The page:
Dendreon (DNDN) dropped a liquidity warning bomb in its latest 10-Q filed Monday night:

Here's the relevant passage, under the heading "Liquidity Risks and Uncertainties":

Based on our currently anticipated operating results, however, and even assuming the realization of future expense reductions that we plan to make and product revenues that we forecast, there is a significant risk that, while we believe we have sufficient cash to meet our ordinary course obligations for at least the next twelve months, we will not be able to repay or refinance the 2016 Notes. Accordingly, we are currently considering alternatives to the repayment of the 2016 Notes in cash, including alternatives that could result in leaving our current stockholders with little or no financial ownership of Dendreon. Our Board of Directors will consider any strategic alternatives that might be presented by third parties, though there can be no guarantee that any such alternative will provide value for the Company’s stockholders. [Emphasis mine.]

Dendreon's balance sheet is burdened by $620 million in convertible debt maturing on Jan. 15, 2016. The conversion price for the debt is $51.24, which is obviously well above Dendreon's current stock price of $2.12 per share. With sales of Dendreon's Provenge prostate cancer therapy continue to struggle, the company will need to repay the $620 million in debt using cash -- or find an alternative that will wipe out the equity of current shareholders.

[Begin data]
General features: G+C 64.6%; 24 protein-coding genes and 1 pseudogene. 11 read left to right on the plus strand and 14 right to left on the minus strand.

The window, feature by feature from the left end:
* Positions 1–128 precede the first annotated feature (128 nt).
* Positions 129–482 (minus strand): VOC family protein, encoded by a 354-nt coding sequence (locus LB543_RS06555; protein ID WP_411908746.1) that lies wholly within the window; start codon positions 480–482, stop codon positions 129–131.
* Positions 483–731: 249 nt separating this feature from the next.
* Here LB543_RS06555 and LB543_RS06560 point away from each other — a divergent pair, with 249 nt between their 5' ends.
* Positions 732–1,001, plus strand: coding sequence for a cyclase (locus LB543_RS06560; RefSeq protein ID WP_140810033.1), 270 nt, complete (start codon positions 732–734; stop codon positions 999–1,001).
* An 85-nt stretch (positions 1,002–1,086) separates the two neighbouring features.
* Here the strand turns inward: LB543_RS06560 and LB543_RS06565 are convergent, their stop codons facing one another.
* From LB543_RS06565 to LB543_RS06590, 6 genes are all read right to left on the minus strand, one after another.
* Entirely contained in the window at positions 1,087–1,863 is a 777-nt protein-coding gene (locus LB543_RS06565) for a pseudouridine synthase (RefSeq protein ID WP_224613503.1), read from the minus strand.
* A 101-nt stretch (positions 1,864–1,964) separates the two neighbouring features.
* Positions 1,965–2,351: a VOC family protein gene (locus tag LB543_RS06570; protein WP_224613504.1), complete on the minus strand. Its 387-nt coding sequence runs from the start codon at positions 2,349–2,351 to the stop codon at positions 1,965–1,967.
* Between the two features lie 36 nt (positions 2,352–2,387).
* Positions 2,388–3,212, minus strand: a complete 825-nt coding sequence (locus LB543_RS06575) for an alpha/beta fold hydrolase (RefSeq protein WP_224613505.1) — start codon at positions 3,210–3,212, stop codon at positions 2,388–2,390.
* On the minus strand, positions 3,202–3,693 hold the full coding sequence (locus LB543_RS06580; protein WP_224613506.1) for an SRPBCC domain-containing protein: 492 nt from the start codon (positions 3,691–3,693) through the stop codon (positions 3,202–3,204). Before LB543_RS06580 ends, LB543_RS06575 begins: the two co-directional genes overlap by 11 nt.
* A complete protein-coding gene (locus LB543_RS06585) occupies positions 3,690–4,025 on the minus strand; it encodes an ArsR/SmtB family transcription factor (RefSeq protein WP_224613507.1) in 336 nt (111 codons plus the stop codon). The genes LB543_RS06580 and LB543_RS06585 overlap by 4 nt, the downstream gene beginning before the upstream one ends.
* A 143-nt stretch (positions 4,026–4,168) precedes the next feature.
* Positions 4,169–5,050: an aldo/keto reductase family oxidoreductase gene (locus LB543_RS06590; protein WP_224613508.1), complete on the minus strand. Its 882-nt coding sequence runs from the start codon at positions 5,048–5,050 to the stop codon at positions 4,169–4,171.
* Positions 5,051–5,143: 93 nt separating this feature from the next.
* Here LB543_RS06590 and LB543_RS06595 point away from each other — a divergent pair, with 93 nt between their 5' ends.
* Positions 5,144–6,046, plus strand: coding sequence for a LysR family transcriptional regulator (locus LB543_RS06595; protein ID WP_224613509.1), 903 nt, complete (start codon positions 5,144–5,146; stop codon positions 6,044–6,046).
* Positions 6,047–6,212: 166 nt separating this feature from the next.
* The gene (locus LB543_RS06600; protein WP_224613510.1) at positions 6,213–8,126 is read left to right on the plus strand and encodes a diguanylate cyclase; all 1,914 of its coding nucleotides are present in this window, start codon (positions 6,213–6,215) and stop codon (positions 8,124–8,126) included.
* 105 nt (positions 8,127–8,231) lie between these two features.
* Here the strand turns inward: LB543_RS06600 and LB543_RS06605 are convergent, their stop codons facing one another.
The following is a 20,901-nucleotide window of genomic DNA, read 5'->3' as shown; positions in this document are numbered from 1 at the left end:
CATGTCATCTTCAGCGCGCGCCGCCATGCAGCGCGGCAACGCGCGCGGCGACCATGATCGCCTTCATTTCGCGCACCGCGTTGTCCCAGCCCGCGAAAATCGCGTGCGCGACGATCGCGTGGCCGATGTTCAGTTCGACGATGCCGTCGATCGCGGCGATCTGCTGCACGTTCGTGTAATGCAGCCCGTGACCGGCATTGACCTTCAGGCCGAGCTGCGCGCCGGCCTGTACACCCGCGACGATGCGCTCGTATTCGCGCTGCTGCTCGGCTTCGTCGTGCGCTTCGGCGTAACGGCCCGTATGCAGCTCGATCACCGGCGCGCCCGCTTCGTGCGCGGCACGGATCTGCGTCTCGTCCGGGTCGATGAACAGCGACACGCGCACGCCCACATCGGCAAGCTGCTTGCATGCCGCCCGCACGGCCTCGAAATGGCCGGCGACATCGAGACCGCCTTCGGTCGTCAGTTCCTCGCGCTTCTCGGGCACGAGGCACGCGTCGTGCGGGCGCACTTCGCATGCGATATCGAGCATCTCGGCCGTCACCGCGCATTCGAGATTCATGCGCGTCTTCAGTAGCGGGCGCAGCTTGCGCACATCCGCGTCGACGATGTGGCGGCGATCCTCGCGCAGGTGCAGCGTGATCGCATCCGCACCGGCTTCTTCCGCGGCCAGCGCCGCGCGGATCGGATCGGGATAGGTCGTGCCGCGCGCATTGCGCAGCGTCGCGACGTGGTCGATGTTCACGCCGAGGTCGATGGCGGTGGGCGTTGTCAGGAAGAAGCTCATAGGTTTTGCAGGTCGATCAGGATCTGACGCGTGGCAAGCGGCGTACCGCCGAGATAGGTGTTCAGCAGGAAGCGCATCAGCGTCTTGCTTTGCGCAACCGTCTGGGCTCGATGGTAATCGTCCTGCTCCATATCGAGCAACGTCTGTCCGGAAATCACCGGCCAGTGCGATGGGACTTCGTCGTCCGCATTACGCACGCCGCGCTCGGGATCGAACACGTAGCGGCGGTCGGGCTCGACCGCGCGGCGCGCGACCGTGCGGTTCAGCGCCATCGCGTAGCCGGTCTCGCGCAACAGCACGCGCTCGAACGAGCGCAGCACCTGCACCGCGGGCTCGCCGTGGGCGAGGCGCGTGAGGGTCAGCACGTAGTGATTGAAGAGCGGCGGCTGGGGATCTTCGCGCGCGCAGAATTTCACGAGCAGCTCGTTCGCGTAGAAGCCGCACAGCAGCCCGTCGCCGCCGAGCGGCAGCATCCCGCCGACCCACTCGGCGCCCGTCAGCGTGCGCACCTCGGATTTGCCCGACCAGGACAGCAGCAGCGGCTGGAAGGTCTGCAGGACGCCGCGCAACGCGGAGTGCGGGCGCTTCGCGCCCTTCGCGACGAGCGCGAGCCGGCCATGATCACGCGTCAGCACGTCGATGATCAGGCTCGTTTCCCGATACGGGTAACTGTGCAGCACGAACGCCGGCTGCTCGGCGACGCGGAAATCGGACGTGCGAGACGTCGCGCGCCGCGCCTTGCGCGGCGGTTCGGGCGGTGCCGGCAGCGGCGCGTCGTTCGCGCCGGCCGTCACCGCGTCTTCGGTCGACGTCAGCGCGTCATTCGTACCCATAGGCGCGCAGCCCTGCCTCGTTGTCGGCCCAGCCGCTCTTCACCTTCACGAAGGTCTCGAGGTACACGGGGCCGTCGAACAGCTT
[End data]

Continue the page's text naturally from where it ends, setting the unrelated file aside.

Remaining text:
Consider yourself warned. 

Hat tip to the blog Credit Bubble Stocks for first highlighting Dendreon's new debt disclosure and for Michelle Leder of Footnoted for tweeting about it.

Adam Feuerstein writes regularly for TheStreet. In keeping with company editorial policy, he doesn't own or short individual stocks, although he owns stock in TheStreet. He also doesn't invest in hedge funds or other private investment partnerships. Feuerstein appreciates your feedback;

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